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The Legal Equivalents Test: Bollywood and Hollywood

April 28, 2010 by
Filed under: Uncategorized 

The Legal Equivalents Test:  Bollywood and Hollywood

Emily Whitaker, William and Mary intern

When Nielsen Business Media, Inc. filed two intent-to-use applications for the mark THE BOLLYWOOD REPORTER, the USPTO refused the registration because the mark was deemed “merely descriptive.”  Nielsen Media protested this refusal, and the TTAB made its ruling on January 28th (in re Nielsen Media, Inc., Serial Nos. 77/223,725, 77/223,728).  This decision set important precedent for what is required for two marks to be deemed legal equivalents.

The BOLLYWOOD REPORTER provides news updates on the Indian motion-picture industry, and Nielsen media sought to register the mark for “newspapers in the field of entertainment” and for “providing online publications in the nature of newspapers in the field of entertainment.”  In response to rejection of these applications, Nielsen Media protested based on the fact that they also own the registration for the mark THE HOLLYWOOD REPORTER, which provides similar services and good as THE BOLLYWOOD REPORTER.

They attempted to argue that these two marks were legal equivalents. Citing Section 2(f) of the

Trademark Act of 1946, 15 U.S.C. §1052(f) they said that THE BOLLYWOOD REPORTER is not merely descriptive because it has required distinctiveness based on the previous registration of THE HOLLYWOOD REPORTER.  By arguing on these grounds, Nielsen Media was attempting to use a strategy known as “tacking on” to establish THE BOLLYWOOD REPORTER as distinctive.  To be able to “tack on”  the use of a registered mark to a new mark in this way, the applicant must prove that the two marks are the same.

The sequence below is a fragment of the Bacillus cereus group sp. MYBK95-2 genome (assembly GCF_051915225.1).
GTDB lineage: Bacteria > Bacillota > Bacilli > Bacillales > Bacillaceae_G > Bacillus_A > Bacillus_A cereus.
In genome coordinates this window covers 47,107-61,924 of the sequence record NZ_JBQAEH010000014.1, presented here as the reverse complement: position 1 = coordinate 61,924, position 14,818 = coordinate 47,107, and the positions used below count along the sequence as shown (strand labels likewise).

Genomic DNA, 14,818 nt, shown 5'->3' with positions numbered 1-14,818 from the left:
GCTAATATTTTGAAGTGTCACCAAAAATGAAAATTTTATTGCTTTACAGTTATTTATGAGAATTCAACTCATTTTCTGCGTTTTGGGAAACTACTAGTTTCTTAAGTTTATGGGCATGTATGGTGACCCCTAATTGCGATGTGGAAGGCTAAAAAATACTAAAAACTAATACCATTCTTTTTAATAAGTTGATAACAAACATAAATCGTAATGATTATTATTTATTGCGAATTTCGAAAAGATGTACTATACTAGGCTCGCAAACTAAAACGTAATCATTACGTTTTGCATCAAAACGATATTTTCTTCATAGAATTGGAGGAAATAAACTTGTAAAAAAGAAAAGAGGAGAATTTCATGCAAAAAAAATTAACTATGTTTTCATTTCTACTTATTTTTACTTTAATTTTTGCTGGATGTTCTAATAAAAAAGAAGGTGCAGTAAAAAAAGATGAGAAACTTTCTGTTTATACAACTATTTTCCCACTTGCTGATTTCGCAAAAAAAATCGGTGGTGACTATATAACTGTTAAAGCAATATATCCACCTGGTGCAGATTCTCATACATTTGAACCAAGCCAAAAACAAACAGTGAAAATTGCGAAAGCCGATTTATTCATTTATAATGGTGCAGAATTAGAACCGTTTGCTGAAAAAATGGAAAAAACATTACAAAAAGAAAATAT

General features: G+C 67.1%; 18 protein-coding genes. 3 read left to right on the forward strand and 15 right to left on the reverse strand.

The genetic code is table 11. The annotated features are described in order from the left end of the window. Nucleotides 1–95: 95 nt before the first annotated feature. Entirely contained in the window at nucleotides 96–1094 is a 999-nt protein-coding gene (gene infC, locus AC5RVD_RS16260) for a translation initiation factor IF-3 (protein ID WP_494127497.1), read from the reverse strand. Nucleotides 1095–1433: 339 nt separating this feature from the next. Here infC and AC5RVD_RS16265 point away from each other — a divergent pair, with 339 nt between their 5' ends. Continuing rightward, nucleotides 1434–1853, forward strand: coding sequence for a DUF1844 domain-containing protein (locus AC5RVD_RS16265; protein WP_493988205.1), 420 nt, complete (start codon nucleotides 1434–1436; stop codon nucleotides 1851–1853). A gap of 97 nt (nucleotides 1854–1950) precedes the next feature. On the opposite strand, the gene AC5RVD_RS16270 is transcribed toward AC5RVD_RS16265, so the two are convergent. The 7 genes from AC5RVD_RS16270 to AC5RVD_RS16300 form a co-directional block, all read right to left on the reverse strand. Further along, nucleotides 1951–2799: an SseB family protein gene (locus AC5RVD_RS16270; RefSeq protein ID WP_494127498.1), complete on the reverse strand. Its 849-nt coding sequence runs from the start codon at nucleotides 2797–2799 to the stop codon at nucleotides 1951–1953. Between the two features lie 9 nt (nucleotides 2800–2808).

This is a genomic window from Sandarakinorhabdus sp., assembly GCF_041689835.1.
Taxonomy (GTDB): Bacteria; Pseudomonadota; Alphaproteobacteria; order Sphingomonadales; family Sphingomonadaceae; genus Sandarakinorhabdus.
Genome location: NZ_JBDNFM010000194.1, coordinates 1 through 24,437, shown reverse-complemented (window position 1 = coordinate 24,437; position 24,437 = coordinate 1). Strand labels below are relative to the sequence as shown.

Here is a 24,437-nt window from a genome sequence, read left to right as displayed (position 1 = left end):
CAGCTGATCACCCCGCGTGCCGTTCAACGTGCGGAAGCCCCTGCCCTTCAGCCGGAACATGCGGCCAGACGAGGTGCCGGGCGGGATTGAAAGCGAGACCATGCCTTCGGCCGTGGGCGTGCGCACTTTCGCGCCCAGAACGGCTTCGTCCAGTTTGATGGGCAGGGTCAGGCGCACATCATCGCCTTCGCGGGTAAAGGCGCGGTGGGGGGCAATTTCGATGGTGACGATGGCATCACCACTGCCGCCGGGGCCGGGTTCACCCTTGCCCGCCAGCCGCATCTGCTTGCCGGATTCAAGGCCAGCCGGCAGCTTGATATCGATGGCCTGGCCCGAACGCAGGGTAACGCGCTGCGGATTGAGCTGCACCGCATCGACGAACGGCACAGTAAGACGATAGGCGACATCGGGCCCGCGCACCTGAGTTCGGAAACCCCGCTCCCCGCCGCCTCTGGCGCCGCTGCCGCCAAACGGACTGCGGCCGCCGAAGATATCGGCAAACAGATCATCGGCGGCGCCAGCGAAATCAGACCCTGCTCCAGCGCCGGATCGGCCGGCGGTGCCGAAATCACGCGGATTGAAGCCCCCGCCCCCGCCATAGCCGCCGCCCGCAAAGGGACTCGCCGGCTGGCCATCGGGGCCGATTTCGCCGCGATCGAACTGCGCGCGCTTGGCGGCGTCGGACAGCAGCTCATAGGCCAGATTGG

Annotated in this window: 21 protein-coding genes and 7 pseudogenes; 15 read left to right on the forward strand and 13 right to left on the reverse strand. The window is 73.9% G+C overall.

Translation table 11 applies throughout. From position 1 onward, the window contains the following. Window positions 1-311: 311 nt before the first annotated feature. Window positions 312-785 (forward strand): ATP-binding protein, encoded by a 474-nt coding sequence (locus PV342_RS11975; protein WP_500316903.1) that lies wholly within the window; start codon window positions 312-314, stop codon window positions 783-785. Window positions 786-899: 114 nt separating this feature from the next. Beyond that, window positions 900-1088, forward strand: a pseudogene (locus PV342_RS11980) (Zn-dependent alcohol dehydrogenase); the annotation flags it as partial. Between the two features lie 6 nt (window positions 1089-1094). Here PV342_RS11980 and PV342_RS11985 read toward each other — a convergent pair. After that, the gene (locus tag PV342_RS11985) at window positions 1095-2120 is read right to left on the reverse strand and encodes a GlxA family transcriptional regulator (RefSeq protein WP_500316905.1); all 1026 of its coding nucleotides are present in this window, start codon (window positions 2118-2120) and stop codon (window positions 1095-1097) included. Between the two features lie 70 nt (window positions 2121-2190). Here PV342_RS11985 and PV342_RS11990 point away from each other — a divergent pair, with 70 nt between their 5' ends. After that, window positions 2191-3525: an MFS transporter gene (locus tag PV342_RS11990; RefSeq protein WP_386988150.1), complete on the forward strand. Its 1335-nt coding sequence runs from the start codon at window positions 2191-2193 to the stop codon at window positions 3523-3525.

Whether or not two marks are legal equivalents is analyzed using tests established by two previous cases, re Dial-A-Matress Operating Corp. 57 USPQ2d at 1812; and Van Dyne-Crotty, Inc. v. Wear-GuardCorp., 926 F.2d 1156, 17 USPQ2d 1866, 1868 (Fed. Cir.1991). Based on this precedent, to be deemed legal equivalents the two marks “must be indistinguishable from one another or create the same, continuing commercial impression such that the consumer would consider both marks as the same mark.”

So, the question was asked, is THE BOLLYWOOD REPORTER indistinguishable from THE HOLLYWOOD REPORTER?  Nielsen Media argued that the marks were legal equivalents because they both refer to film industry news sources, and the only difference between them was an inconsequential one- the letter B and the letter H.  The Court responded that this difference was very consequential because it entirely changed the meaning of the mark, from referring to the American film industry to the Indian film industry.  Thus, the mark BOLLYWOOD REPORTER had not acquired distinctiveness based on Trademark Rule 2.41(B). The TTAB affirmed the decision to refuse registration, setting even more precedent for tacking cases and legal equivalent tests.

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